HfS takes the view that the next steps in outsourcing evolution must embrace a firm commitment to automation while also pursuing a path that views everything that outsourcers offer 'As a Service.' This idea is well beyond simple process automation but has at its heart the idea that a combination of process and outcome-based delivery models will have a profoundly positive impact on the value outsourcers deliver. But it's not easy, and these are early days.
For background reading, check out:
Hello As-a-Service Economy, goodbye Outsourcing, Part 1
Research standoutsThe big question HfS leaves hanging in the air centers around what leaders say they want and what's actually happening on the ground. Over three graphics, HfS makes four important observations:
- Around two-thirds of leaders say they are actively pursuing strategies to reduce reliance on people. That's the automation piece.
- This is not reflected at the operational level where 53% of SVPs and up believe AaS is important/very important while only 29% of VPs and below share that same view. That is a massive delta.
- C-suite initiatives focus on driving cost out and improving service flexibility.
- Depending upon size, 29-36% of enterprise buyers are viewing AaS initiatives as near-term (within two years) opportunities. That leaves 64-71% taking a much longer view with a shocking 19% of representatives from companies in the $1-10bn range saying AaS will never be a planned initiative.
With two notable exceptions, healthcare and life sciences, the authors posit:
Simply put, most major enterprises still believe they have mileage in the traditional labor arbitrage model. There is clearly an absence of a burning platform—or capability—to drive change in the foreseeable future.
What is truly worrisome here, is the speed of change in today’s global environment and what could happen to many of the organization simply paying lip-service, when it comes to hauling their antiquated back offices out of the dark ages. And, heaven-forbid, we are struck by a renewed global downturn, with so many of our enterprises failing to adapt to the modern business environment.
HfS argues that:
One of the biggest obstacles to enterprises achieving progress towards achieving As-a-Service Ideals, is this huge delta between the desire of operations leadership to make the transition and the lethargy of the middle management layer.
I take the view that this analysis, while commendable and informative, doesn't strike at the root causes for resisting change at the operational level. Characterizing it as middle management lethargy is somewhat disingenuous because it fails to recognize the problems mid-tier managers face in today's environment. It also fails to recognize the role of the top tier leaders in driving change.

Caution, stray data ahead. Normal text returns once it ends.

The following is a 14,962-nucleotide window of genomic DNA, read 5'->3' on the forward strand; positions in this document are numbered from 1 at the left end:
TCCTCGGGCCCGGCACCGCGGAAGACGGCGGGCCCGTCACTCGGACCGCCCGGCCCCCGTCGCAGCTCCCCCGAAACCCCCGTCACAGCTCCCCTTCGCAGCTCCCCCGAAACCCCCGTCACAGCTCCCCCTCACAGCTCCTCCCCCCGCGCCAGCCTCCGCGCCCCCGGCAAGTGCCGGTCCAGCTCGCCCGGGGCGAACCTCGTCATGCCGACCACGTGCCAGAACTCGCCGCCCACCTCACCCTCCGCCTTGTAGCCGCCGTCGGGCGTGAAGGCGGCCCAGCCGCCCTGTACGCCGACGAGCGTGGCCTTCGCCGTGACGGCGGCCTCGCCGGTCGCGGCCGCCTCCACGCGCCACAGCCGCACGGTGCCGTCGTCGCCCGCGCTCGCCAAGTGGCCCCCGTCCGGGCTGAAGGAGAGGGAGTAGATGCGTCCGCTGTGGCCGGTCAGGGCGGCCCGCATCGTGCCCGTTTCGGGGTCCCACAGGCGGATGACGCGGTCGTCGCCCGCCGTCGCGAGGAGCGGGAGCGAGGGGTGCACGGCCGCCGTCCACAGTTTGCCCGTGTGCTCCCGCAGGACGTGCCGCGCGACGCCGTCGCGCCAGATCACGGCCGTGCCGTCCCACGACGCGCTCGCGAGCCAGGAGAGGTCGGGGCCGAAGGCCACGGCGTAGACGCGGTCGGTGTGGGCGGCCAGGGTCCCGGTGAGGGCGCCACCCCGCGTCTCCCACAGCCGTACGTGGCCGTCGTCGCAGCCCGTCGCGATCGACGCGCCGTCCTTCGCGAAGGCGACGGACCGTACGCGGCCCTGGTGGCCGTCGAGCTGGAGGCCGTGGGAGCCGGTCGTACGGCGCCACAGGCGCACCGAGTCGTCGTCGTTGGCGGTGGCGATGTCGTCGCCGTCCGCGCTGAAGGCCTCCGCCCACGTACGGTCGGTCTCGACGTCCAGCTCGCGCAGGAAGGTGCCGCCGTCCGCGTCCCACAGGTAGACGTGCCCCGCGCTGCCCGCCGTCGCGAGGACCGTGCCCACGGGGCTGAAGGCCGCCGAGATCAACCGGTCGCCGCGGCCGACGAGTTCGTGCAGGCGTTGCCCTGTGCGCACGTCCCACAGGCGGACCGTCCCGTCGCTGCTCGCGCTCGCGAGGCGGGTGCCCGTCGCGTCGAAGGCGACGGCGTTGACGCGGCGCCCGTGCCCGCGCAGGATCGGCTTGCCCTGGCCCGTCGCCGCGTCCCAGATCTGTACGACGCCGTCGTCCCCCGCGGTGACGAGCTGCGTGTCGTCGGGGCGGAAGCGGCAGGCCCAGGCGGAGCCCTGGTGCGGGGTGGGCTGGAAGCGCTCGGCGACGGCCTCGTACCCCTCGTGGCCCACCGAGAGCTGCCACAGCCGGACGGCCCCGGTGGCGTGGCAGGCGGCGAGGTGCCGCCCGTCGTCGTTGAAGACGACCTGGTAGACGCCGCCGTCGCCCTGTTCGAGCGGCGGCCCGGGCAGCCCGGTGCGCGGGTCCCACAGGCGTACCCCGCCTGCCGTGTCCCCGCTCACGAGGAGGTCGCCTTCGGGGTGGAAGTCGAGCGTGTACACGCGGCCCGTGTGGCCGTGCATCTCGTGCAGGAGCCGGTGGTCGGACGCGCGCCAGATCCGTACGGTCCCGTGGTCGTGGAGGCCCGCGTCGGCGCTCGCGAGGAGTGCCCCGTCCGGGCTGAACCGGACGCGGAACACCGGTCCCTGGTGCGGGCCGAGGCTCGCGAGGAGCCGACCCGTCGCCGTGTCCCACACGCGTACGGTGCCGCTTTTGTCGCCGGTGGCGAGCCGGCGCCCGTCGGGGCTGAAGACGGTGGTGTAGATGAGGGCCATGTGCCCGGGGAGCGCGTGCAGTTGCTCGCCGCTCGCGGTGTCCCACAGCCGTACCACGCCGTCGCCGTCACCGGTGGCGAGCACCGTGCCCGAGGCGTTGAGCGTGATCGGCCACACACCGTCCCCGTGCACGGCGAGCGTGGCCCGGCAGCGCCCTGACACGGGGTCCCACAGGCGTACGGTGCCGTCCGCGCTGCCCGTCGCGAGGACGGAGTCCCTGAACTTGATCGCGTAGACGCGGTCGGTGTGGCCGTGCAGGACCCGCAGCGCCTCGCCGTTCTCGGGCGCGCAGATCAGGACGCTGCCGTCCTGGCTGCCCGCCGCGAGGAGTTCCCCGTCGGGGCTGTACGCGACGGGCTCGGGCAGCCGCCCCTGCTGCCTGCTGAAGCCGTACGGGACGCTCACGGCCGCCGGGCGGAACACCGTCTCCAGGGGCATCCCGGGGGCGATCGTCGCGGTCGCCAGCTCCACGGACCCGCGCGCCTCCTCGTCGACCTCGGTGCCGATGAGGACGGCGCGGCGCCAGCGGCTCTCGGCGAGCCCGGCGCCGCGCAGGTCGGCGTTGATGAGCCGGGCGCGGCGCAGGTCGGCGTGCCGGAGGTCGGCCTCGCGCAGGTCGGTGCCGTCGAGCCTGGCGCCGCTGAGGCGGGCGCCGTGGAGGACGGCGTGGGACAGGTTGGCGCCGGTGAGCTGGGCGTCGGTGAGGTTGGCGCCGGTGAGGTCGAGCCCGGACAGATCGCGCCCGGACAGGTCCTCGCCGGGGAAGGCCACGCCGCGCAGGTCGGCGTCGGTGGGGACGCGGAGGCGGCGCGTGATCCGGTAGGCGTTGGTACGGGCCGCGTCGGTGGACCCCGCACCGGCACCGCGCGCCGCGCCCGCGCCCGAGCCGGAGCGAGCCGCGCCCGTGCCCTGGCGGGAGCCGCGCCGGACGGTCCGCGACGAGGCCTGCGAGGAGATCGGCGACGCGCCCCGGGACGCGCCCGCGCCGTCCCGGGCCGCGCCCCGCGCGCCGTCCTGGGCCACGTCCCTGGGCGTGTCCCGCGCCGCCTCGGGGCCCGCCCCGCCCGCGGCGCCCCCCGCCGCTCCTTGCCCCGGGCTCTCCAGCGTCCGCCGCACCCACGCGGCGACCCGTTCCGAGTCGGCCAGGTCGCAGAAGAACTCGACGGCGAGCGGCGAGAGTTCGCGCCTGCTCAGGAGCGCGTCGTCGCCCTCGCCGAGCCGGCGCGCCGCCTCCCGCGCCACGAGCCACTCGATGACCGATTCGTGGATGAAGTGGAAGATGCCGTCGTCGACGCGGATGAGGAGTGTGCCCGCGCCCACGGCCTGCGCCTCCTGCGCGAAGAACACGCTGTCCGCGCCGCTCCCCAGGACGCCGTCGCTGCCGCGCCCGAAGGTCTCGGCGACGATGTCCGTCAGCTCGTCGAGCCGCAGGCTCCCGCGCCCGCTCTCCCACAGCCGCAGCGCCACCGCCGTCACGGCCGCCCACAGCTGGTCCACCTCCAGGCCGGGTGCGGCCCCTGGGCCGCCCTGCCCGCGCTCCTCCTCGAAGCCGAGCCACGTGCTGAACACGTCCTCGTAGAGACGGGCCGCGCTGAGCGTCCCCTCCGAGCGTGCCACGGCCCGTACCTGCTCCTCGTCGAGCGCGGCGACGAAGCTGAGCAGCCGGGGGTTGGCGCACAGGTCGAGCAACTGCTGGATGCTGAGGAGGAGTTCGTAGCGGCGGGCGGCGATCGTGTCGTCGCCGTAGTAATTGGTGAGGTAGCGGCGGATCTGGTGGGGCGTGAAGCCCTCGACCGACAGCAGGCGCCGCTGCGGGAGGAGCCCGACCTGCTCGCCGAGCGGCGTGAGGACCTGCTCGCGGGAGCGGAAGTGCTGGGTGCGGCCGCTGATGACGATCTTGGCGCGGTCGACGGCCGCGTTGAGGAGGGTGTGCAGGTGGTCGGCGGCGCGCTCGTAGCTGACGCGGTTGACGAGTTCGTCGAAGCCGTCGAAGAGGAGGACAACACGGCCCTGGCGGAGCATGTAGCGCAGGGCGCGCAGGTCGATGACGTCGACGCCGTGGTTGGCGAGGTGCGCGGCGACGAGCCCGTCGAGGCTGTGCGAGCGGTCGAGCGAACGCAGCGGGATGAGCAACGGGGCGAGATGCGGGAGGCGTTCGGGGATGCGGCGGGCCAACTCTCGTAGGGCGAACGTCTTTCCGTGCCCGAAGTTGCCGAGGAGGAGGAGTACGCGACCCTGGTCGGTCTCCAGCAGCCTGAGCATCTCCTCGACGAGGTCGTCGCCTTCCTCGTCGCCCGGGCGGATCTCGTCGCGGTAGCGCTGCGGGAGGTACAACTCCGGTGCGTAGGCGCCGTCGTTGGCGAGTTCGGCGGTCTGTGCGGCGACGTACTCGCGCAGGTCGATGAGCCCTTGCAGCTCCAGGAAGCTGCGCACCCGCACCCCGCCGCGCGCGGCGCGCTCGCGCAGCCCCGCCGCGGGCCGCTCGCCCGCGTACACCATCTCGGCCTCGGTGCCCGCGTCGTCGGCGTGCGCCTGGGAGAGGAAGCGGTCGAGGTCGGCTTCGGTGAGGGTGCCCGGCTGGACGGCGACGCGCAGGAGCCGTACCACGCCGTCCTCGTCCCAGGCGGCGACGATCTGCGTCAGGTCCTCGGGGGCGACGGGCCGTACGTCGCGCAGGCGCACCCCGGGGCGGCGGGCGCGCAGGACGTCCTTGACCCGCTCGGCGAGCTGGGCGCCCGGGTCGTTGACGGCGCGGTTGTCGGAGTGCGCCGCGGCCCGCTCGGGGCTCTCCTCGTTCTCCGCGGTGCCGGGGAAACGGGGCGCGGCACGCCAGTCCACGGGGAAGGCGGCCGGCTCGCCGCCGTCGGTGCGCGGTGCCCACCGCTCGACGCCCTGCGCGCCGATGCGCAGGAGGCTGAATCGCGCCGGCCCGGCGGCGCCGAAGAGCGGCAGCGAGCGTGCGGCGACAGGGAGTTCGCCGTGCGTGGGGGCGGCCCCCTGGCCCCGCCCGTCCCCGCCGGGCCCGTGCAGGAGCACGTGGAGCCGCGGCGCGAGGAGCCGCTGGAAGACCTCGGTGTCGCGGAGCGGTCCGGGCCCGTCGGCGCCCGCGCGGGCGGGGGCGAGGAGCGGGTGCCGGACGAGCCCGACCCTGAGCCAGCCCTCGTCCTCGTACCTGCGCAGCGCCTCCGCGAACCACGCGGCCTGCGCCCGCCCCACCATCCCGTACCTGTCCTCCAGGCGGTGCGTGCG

This discussion leads us down the road of discussing change management and what it takes to understand truly the barriers to change. There are plenty of theories on this topic. It is a perennial discussion in the context of technology introduction. For example, I recall vividly the uproar among Salesforce users when the company undertook a UI refresh and moved a particular button around on the screen. In the eyes of many users, Salesforce suddenly became clunky even though the change was designed to represent an improvement. Salesforce reverted, learning a powerful lesson about the need for pristine communication.
This is a trivial example, but it is part of the human condition that most people, not everyone, but most, do not like change, frequently responding to change badly. This is especially true where change is technology driven because that is a metaphor for job insecurity. We saw this when production was automated via CNC machines in the 1980s. We saw this again when ERP was introduced in the early 1990s. And here we are again with yet another shift that has at its heart the explicit desire to replace humans. Is it any wonder that people feel threatened?
Six things we must understand
I can make six foundational observations based upon experience and from numerous conversations with both leaders and those who think change will impact them in a negative way.
- Great inspirational leaders are not enough; leadership isn't a one person sport. Steve Jobs needed Tim Cook and many others.
- Impending corporate pain is a terrific motivator - for which the poster child has to be IBM and its near death experience in the early 1990s.
- Unraveling process ossification doesn't start with a technology fix. It starts with a changed mindset.
- The more management layers that exist, the more difficult it becomes to identify responsibilities.
- Culture gets hardened over time and becomes the moat that protects itself from unwanted invasion. Paradoxically, culture can kill you when it is too self-important.
- Antibodies will flood in to prevent any change faster than you can get a Uber driver on your doorstep. This behavior is true of any organization, is often hard to see but which is commonly met with passive resistance.